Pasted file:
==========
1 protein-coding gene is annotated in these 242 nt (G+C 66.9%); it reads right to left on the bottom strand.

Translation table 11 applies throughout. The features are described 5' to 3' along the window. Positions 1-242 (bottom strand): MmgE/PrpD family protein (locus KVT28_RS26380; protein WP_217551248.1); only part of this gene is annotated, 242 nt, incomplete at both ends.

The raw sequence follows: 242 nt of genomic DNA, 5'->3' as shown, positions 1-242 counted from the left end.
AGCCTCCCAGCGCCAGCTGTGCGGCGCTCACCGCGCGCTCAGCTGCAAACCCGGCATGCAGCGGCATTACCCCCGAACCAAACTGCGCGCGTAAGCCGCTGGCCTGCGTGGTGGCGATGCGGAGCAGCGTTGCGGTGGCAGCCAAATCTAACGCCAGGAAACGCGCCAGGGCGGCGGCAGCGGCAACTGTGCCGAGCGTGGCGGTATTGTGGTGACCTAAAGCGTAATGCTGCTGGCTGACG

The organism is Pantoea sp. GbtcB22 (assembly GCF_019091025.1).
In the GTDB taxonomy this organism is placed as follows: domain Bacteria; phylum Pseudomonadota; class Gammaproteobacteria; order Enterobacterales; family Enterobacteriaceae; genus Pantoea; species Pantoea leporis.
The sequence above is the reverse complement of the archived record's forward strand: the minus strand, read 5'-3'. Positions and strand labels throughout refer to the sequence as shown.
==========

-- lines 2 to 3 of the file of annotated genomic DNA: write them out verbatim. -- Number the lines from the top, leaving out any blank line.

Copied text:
Translation table 11 applies throughout. The features are described 5' to 3' along the window. Positions 1-242 (bottom strand): MmgE/PrpD family protein (locus KVT28_RS26380; protein WP_217551248.1); only part of this gene is annotated, 242 nt, incomplete at both ends.

The raw sequence follows: 242 nt of genomic DNA, 5'->3' as shown, positions 1-242 counted from the left end.